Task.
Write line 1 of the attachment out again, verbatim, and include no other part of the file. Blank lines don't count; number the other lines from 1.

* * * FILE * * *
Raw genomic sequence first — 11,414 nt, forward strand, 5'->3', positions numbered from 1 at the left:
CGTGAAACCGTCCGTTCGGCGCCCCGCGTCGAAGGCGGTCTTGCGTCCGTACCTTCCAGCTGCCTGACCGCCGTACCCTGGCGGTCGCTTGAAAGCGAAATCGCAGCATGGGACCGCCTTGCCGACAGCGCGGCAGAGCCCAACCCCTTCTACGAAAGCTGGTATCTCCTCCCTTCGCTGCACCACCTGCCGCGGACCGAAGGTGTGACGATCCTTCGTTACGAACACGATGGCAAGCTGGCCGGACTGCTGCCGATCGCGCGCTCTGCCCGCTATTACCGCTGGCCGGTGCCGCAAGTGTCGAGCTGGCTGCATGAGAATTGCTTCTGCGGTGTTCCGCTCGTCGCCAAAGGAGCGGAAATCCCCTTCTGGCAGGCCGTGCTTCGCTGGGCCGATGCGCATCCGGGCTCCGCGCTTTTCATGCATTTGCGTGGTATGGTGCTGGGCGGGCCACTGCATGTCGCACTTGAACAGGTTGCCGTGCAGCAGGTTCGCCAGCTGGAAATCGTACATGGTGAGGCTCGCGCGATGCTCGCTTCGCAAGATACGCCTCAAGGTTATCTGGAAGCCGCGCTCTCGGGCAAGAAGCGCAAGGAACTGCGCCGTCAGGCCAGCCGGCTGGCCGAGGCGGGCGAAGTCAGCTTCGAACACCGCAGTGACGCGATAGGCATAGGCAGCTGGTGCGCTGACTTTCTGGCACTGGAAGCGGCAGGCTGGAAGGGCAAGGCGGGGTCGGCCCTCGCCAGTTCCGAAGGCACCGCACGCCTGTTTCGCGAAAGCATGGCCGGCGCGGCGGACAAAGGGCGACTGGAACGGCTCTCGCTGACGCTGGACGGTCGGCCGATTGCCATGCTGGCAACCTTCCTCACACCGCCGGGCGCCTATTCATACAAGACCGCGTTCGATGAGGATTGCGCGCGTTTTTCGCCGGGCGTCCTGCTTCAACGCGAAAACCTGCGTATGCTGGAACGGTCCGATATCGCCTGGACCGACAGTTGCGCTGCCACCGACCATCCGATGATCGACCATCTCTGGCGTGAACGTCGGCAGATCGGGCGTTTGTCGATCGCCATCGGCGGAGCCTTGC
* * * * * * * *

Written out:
Raw genomic sequence first — 11,414 nt, forward strand, 5'->3', positions numbered from 1 at the left: